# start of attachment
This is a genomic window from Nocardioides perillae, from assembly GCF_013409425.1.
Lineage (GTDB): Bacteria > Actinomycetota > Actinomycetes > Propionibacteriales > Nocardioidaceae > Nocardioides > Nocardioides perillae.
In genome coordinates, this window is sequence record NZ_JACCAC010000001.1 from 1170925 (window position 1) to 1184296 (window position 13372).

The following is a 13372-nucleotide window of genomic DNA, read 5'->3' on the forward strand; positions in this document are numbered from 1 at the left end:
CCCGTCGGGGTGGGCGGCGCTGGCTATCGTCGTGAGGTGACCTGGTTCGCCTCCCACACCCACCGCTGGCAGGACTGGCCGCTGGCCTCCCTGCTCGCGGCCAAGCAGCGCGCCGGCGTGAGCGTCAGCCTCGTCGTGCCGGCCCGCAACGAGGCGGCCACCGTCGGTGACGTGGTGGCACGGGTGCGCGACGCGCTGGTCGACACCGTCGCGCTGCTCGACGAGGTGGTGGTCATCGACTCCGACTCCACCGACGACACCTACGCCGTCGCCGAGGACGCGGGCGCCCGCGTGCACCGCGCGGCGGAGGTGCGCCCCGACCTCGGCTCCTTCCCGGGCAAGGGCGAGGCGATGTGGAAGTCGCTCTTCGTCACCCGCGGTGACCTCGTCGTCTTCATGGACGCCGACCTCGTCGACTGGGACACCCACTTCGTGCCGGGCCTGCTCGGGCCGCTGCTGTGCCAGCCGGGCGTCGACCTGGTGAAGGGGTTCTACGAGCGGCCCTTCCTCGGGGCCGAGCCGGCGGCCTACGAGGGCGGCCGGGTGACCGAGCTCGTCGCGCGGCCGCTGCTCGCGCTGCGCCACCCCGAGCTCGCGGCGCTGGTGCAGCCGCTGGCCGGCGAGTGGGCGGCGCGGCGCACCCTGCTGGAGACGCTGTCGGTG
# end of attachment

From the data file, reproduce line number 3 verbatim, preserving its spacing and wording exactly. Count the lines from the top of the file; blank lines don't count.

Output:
In genome coordinates, this window is sequence record NZ_JACCAC010000001.1 from 1170925 (window position 1) to 1184296 (window position 13372).